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First Person: Gonzalo Otálora
As told to Jude Webber
Published: February 9 2008 00:31 | Last updated: February 9 2008 00:31
I was the ugly one at school – the kid with the Coke-bottle glasses, the spots, the braces. I got picked on all the time. I was treated not just as ugly, but as an idiot. Instead of learning maths, I learned to despise myself.
My parents – I got the worst of both of them in the looks department – didn’t really know how I was being treated at school. They couldn’t understand why my grades kept going down and why I was a troublemaker. They sent me to all sorts of psychologists. I thought of killing myself – I could imagine myself at home, with the knife in my hand.
Going out with girls was torture – I had to make hundreds of phone calls just to get a date and the goal was to try not to get dumped on the street corner as soon as they saw me. By then, I’d worked out that at school the best reaction was to be funny about it so that I wouldn’t get teased. I became quite a character.
But I was suffering from “aesthetic anorexia”. I ignored my dentist and got rid of my braces and spent a fortune on glasses with lenses that didn’t look too thick. I had laser surgery on my eyes – I didn’t care that it was earlier than recommended. I had hair implants. I was thinking about other surgical procedures like another implant and liposuction.
I tried all kinds of diets, I spent hours at the gym. I was a total slave to the mirror – it was utter aesthetic desperation. I was trying to turn into a prince from a sad, ugly frog, but I still felt sad and ugly.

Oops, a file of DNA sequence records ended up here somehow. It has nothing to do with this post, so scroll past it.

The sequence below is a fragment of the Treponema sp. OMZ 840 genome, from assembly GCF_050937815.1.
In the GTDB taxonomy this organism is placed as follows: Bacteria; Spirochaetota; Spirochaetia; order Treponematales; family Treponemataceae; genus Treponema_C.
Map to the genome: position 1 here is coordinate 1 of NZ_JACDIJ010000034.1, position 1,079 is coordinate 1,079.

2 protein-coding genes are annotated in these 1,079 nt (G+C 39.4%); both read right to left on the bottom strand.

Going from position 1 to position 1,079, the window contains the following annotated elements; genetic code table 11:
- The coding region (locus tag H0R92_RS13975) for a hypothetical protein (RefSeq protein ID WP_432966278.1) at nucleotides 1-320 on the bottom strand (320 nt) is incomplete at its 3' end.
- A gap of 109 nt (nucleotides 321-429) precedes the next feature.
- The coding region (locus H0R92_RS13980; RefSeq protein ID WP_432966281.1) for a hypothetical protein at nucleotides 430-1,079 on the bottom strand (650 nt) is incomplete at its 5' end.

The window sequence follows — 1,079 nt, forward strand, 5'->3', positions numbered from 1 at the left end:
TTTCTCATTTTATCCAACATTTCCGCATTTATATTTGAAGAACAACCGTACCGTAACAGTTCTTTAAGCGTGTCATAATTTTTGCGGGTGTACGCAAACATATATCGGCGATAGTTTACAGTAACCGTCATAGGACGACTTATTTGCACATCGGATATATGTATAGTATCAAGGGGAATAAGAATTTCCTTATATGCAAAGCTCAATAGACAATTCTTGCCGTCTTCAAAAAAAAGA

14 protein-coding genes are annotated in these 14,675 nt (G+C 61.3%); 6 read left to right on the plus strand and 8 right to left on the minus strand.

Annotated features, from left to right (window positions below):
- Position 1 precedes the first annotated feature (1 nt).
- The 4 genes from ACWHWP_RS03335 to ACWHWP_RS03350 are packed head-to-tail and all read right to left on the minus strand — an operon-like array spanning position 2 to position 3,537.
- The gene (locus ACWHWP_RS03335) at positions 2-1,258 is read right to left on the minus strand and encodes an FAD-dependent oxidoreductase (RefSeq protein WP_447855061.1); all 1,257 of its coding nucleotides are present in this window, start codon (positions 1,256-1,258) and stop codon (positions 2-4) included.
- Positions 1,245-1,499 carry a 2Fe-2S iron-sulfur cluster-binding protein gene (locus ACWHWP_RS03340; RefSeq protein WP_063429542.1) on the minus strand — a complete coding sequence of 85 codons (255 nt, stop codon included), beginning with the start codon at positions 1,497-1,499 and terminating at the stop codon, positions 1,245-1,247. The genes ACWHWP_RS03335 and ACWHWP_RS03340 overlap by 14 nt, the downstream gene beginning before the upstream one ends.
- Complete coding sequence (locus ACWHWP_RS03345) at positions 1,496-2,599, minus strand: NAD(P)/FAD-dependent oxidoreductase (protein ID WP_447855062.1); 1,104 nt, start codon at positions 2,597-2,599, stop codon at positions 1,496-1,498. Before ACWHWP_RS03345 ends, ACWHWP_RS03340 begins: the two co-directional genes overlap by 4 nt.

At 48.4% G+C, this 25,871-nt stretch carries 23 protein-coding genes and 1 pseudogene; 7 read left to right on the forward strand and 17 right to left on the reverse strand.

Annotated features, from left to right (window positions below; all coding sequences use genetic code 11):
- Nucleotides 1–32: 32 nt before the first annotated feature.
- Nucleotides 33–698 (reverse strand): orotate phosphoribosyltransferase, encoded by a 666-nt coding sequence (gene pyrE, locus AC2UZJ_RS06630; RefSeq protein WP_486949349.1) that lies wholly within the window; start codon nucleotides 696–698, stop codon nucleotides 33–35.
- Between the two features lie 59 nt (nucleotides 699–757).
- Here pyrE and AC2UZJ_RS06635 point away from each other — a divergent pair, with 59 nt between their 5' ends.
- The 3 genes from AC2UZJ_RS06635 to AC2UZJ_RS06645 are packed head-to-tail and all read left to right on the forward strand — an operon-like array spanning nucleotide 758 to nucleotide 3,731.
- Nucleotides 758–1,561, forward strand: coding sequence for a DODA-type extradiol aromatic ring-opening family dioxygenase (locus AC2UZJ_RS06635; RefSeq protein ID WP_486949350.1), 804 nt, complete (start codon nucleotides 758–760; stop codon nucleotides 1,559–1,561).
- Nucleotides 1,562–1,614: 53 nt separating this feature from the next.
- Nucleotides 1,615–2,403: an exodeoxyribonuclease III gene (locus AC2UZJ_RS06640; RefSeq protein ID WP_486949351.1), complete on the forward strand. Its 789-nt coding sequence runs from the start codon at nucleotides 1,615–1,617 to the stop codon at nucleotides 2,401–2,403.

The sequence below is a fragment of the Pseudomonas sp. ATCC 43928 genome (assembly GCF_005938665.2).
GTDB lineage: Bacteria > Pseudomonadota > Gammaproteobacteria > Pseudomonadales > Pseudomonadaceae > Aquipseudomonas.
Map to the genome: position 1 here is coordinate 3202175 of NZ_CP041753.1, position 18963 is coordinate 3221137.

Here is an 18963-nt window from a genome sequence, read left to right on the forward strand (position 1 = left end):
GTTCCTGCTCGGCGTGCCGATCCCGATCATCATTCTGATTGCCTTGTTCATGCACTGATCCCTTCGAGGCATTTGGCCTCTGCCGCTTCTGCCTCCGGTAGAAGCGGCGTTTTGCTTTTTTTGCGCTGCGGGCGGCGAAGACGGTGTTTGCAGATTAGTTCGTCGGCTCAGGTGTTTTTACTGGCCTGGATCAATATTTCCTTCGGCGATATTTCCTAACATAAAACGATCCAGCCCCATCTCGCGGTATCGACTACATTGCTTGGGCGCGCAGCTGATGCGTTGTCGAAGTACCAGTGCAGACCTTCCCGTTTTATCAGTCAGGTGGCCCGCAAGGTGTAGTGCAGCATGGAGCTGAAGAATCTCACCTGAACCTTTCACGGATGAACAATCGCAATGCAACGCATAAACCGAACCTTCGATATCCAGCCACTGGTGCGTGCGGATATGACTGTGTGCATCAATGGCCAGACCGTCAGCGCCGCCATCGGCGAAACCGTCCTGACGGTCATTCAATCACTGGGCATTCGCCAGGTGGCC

I decided to write a book about my experiences of being visually unappealing in Argentina, a country with the most beautiful women in the world. I called it Ugly. It was great therapy. There aren’t any other books about what it’s like to be ugly and not turn into a swan. I think an ugly duckling has to be happy to be ugly.
I realised ideal beauty is a racket. It doesn’t exist. Most people can’t spend the four or five hours a day in the gym that you need to have a perfect body, and starving yourself in a country where food is plentiful is a kind of ostentation. It’s perverse.
I even said that there should be a tax on beautiful people to subsidise us ugly ones. The government ignored me, of course, but this month I’m meeting people from the education ministry to talk about devising some anti-bullying material to use in classrooms. Because of my book, teenagers confide things to me that they can’t tell anyone else, so I want to use this and do something positive to help build ugly kids’ self-esteem.
In my case, I transplanted all the insecurities I’d had at school into the world of work and I wasted 10 years. I’m trying to get over it. I’m 31 now. I went from being a loser with women to being a Don Juan while I was writing the book – I became an expert at picking up women in the street, but they were all one-night stands.
I’ve still only had one girlfriend in my life. Women used to give me the brush-off. Now they know me as “the ugly one”. But lots of women are afraid of going out with me because they think I’m writing another book and they’ll be in it. But things can’t change until people do, and we can all stop relying on the mirror – especially the girls.
Copyright The Financial Times Limited 2008